We recently polled some SaaS clients and found a somewhat challenging market. In particular, churn was up 5% year over year and the sales cycle had extended by 8%. Translated, that means that more people are bailing on existing SaaS apps than in the past and it takes longer to sell the products.
This is a reflection of two changing variables in the market: Saas fatigue among customers and increased competition.
At this writing, AngelList claimed there were about 11,000 SaaS startups in the market with an average valuation of $4.3 million. That compares to around 7,000 in 2015.
What’s driving overall growth is that SaaS has evolved beyond basic business functions like CRM, ERP and HR toward specialized industries like healthcare, energy/utilities and retail a.k.a. the “industry cloud.” At the same time, the category growth has prompted many me-too products that offer narrow functionality but drew venture capital. The result is that the SaaS market is either overcrowded or underserved, depending where you’re looking.
“What happens in venture-backed categories is that a bunch of companies compete against each other and all raise capital to do the exact same thing,” said Blake Bartlett, partner at OpenView. “And the way that they’re competing against each other is by burning venture dollars.”
That’s one factor driving churn, Bartlett said. “If you’re not satisfied with one system and there are five other systems by five other vendors coming after you, they’ll switch from one to the next.”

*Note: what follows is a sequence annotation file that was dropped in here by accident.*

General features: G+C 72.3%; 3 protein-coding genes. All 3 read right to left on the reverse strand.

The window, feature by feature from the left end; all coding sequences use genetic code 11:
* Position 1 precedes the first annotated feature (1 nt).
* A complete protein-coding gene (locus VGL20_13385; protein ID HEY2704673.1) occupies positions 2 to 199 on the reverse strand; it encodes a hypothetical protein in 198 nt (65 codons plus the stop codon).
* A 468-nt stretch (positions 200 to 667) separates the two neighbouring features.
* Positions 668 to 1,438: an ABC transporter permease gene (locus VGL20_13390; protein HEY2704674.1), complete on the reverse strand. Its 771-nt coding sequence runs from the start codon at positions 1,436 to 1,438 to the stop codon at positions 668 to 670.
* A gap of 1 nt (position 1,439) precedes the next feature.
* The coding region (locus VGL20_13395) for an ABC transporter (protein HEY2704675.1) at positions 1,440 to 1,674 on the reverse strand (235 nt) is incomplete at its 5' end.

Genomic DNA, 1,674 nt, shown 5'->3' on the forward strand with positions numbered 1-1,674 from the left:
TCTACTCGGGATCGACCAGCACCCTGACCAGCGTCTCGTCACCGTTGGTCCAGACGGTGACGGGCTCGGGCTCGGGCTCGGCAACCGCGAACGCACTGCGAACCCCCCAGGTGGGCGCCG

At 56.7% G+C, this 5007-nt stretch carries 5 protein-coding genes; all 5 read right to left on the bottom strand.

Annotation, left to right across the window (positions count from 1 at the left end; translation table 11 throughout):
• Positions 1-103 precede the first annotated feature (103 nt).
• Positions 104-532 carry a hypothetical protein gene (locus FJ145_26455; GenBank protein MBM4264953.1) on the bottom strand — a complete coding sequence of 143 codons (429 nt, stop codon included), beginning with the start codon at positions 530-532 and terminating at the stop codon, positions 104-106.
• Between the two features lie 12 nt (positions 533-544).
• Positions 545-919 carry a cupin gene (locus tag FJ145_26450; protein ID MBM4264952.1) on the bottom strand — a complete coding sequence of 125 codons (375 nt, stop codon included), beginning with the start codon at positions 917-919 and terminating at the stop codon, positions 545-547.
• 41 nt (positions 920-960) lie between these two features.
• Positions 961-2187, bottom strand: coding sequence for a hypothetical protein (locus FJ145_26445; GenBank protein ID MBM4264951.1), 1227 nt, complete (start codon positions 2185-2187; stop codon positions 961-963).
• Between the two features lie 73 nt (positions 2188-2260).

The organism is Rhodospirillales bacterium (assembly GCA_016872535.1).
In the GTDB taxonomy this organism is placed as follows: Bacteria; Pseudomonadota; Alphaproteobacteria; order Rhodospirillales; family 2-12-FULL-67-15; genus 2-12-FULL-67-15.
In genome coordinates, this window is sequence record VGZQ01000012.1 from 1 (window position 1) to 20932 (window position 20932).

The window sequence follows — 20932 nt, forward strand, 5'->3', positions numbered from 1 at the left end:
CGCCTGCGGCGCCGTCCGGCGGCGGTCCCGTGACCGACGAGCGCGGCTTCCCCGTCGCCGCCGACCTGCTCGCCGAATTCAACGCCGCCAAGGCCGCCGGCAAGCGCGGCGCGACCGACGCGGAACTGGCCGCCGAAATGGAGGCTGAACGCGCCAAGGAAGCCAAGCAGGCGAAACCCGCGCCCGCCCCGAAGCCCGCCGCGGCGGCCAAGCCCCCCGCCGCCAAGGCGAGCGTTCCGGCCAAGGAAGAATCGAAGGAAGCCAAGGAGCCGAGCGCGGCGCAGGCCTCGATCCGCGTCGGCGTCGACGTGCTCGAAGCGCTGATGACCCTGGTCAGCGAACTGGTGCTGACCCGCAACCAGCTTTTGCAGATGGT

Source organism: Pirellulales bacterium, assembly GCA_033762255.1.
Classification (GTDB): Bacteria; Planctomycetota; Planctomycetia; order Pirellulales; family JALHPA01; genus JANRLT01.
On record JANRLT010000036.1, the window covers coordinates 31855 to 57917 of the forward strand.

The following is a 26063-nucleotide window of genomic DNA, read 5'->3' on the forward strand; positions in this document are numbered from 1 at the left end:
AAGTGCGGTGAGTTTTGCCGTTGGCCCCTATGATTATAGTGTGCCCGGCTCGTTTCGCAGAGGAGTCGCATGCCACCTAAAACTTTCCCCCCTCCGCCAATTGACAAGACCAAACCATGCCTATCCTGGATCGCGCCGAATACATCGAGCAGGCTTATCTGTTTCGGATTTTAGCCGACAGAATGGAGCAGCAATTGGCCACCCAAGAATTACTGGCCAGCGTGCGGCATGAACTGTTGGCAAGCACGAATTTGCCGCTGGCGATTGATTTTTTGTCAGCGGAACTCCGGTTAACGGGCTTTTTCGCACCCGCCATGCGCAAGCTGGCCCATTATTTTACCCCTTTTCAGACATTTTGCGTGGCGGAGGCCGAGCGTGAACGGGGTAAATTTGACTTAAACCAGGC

Compounding this competition, new venture-backed startups tend to launch in narrow slices of the market. “There start to be narrower applications that get funded and even-narrower applications get funded after that,” he said. “Then you start to see things that are barely applications that you can start calling features. You just have a lot of crowding.” At that point, customers often assess what they’re paying overall and realize that there are some expensive redundancies.
This isn’t indicative of the SaaS market as a whole though. The previously mentioned industry cloud still represents blue-sky territory as does areas like finance that have been relatively untouched by the SaaS revolution.
The good news is that there’s little evidence of “SaaS fatigue” among buyers or of an IT department that’s frustrated with shadow IT in which heads of business purchase SaaS products without their consent. As Gartner has predicted (and reiterated in late 2016), in 2017 the CMO is projected to spend more on IT than the CIO. This switch, which has been occurring for some time, fosters a mindset in which the nuts-and-bolts of the technology is less a factor than the perceived benefit.
While the demand for SaaS appears to be continuing to grow, the real reason for cooling valuations and investor wariness is likely that too many SaaS companies have flamed out because they were hell-bent on pursuing growth at all costs. For instance, shortly after LinkedIn and Tableau’s crash in early February, another SaaS firm, Zenefits, announced it was laying off 17% of its workforce. “It is no secret that Zenefits grew too fast,” Zenefits CEO David Sacks wrote in a memo to staffers, “stretching both our culture and our controls.” That memo came after Sacks also cracked down on a freewheeling culture that included on-the-job alcohol intake and sex in the hallways.
Around the same time, Optimizely, which was once “on pace to grow revenue faster than any other SaaS company in history,” announced layoffs as well.
As the overall SaaS market grew 21.7% in 2016 according to Gartner, the only explanation for this sudden contraction is that some companies were growing too fast.
Despite the perceived carnage of Feb. 5, the sector as a whole did quite well in 2016. The BVP Cloud Index showed that publicly traded SaaS firms handily outperformed the overall market during the year.
“The public markets oftentimes can be fairly volatile or seemingly fickle,” said Bartlett. “I think a lot of times there can be overcorrection. Public investors get spooked.”